What is Modern Day Breathing?

The price we pay for our modern living.

Just recently, about a year ago, scientists created a 3D model of a Neanderthal rib cage. The discovery was that those primitive humans had larger lung capacity, a larger diaphragm and greater stability than modern man.

London scientists, separate to that experiment, found that Neanderthal’s nasal passages were nearly 30% larger than those of modern humans. Larger nasal passages mean that they were able to mover air through their nose at a higher rate, which helps to sustain a more active lifestyle (we seem to not need to run away from a predator or hunt for food on a daily basis).

While primitive man used to breathe horizontally, expanding thoracic area all around, modern man breathes vertically more often than not. Another acquired through evolution feature of “civilised man” is sleeping with an open mouth.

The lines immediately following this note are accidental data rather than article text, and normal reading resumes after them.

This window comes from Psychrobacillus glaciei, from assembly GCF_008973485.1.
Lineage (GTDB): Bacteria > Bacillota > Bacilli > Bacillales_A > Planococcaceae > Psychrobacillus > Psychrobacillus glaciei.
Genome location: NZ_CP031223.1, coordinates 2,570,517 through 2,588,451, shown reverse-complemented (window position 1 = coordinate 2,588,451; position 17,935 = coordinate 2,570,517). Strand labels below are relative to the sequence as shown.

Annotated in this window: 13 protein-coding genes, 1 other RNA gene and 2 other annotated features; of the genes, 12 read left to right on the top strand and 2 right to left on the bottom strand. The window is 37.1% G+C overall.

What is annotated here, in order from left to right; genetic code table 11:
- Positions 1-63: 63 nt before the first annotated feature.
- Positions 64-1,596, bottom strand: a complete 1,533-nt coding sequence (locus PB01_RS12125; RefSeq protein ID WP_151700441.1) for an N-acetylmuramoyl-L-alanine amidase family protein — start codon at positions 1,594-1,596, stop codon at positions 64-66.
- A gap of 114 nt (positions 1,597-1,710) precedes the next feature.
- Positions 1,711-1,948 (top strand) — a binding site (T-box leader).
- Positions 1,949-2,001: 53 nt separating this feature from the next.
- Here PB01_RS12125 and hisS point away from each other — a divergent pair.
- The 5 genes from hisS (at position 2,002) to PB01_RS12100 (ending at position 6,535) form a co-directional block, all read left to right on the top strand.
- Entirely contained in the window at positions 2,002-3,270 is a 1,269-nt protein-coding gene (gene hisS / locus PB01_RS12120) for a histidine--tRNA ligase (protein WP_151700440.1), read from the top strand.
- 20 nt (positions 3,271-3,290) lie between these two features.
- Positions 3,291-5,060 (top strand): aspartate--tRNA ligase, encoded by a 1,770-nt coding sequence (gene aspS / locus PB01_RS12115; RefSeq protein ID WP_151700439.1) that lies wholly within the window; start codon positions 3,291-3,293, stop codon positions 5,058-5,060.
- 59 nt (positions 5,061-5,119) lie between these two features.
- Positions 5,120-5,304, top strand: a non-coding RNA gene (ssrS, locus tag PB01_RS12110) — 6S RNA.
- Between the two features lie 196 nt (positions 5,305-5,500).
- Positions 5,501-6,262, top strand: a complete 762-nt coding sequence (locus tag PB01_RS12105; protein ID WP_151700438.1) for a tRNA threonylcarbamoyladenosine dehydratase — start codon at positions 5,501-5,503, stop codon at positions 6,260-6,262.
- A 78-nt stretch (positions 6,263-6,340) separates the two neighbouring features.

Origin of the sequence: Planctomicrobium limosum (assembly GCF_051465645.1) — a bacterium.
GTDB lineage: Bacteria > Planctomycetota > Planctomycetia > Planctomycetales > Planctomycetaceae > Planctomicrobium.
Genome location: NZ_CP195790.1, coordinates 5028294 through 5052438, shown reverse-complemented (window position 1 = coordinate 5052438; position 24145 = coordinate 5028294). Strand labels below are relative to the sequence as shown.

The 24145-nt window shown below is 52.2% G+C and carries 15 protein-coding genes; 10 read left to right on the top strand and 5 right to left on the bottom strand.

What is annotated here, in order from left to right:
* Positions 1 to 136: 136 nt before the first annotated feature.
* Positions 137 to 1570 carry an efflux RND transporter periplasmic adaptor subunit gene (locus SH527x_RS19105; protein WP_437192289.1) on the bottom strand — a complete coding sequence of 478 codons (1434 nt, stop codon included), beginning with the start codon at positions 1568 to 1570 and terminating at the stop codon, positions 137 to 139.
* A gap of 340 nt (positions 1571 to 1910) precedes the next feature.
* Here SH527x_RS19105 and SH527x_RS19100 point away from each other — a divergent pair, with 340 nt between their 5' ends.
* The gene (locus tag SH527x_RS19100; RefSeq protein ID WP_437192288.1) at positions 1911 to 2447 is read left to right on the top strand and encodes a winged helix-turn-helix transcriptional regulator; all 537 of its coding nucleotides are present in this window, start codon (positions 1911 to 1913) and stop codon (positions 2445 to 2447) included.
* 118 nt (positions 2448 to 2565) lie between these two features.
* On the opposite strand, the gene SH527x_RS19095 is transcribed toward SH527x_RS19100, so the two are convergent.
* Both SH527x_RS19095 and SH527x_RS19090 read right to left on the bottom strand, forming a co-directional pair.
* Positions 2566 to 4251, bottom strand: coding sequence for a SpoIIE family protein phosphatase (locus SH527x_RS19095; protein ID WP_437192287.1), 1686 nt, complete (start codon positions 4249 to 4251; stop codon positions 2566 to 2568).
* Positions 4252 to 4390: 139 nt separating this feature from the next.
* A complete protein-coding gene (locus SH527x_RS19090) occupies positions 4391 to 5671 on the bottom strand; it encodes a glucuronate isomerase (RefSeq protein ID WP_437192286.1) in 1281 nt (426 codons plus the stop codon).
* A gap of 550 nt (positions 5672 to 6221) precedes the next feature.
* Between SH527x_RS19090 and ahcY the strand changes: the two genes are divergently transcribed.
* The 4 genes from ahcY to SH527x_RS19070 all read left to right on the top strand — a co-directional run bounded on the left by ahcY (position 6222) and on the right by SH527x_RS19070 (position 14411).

The Vicious Circle of Modern Living

In the whole history of humanity, it is only recently that humans started using auxiliary breathing muscles instead of the primary ones. Engagement of upper chest and shoulder/ neck muscles in breathing is responsible for vertical breathing pattern. But psychosomatically, it is the manifestation of tension, stress and frustration that one experiences in their life.

More sedentary life and the continuous stress of our modern existence creates dysfunctional breathing pattern, which, in its turn, feeds stress and fatigue, which prevents us from being more active. This is our vicious circle of modern life.

While most of us try to counteract sedentary living with workouts in the gym, stress reduction techniques, etc, it is only effective to a certain degree.

Why? Because if the foundation of health – the breathing pattern – is not addressed, you will feel like you’re dragging the next day after your workout. Constant muscle stress without proper deep recovery, which functional breathing provides, will get you into a permanent state of oxidative stress. This may manifest in a chronic condition of the weakest link in your body – could be skin, thyroid, digestive, reproductive, respiratory.

Learn how to manage your modern day breathing. Learning functional breathing is truly the best gift you can give to yourself.